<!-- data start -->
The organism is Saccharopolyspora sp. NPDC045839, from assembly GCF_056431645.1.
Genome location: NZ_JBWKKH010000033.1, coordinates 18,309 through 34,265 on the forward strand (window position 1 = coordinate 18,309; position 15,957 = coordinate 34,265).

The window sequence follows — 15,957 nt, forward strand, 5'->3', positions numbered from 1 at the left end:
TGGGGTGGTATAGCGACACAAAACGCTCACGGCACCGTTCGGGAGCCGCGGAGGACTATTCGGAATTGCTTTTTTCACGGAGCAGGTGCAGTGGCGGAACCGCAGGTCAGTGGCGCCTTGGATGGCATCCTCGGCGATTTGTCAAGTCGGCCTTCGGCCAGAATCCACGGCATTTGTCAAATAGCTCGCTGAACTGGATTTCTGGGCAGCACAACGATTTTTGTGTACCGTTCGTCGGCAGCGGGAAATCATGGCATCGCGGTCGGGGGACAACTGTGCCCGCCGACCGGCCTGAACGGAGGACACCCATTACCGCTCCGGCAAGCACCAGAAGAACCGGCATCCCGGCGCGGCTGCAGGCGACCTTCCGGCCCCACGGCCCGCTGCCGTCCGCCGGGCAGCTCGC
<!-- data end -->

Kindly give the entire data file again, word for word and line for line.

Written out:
The organism is Saccharopolyspora sp. NPDC045839, from assembly GCF_056431645.1.
Genome location: NZ_JBWKKH010000033.1, coordinates 18,309 through 34,265 on the forward strand (window position 1 = coordinate 18,309; position 15,957 = coordinate 34,265).

The window sequence follows — 15,957 nt, forward strand, 5'->3', positions numbered from 1 at the left end:
TGGGGTGGTATAGCGACACAAAACGCTCACGGCACCGTTCGGGAGCCGCGGAGGACTATTCGGAATTGCTTTTTTCACGGAGCAGGTGCAGTGGCGGAACCGCAGGTCAGTGGCGCCTTGGATGGCATCCTCGGCGATTTGTCAAGTCGGCCTTCGGCCAGAATCCACGGCATTTGTCAAATAGCTCGCTGAACTGGATTTCTGGGCAGCACAACGATTTTTGTGTACCGTTCGTCGGCAGCGGGAAATCATGGCATCGCGGTCGGGGGACAACTGTGCCCGCCGACCGGCCTGAACGGAGGACACCCATTACCGCTCCGGCAAGCACCAGAAGAACCGGCATCCCGGCGCGGCTGCAGGCGACCTTCCGGCCCCACGGCCCGCTGCCGTCCGCCGGGCAGCTCGC